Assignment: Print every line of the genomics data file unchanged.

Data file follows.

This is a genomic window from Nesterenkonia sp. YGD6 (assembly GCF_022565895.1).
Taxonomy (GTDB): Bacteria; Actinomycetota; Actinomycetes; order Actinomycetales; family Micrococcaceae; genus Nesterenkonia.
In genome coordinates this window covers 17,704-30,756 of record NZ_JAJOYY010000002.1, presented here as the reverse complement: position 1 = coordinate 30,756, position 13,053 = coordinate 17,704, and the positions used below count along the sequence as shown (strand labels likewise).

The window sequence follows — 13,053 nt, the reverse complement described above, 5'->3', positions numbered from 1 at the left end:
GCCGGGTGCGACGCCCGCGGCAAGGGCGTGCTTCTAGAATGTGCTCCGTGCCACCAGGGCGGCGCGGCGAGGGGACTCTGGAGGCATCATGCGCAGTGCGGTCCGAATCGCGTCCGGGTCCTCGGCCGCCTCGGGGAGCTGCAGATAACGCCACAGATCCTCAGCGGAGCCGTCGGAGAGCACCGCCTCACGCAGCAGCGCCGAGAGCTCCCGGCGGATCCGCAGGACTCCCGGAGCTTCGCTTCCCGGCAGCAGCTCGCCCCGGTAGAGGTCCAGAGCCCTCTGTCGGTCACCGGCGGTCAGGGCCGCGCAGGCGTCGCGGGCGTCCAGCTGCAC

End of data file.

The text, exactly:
This is a genomic window from Nesterenkonia sp. YGD6 (assembly GCF_022565895.1).
Taxonomy (GTDB): Bacteria; Actinomycetota; Actinomycetes; order Actinomycetales; family Micrococcaceae; genus Nesterenkonia.
In genome coordinates this window covers 17,704-30,756 of record NZ_JAJOYY010000002.1, presented here as the reverse complement: position 1 = coordinate 30,756, position 13,053 = coordinate 17,704, and the positions used below count along the sequence as shown (strand labels likewise).

The window sequence follows — 13,053 nt, the reverse complement described above, 5'->3', positions numbered from 1 at the left end:
GCCGGGTGCGACGCCCGCGGCAAGGGCGTGCTTCTAGAATGTGCTCCGTGCCACCAGGGCGGCGCGGCGAGGGGACTCTGGAGGCATCATGCGCAGTGCGGTCCGAATCGCGTCCGGGTCCTCGGCCGCCTCGGGGAGCTGCAGATAACGCCACAGATCCTCAGCGGAGCCGTCGGAGAGCACCGCCTCACGCAGCAGCGCCGAGAGCTCCCGGCGGATCCGCAGGACTCCCGGAGCTTCGCTTCCCGGCAGCAGCTCGCCCCGGTAGAGGTCCAGAGCCCTCTGTCGGTCACCGGCGGTCAGGGCCGCGCAGGCGTCGCGGGCGTCCAGCTGCAC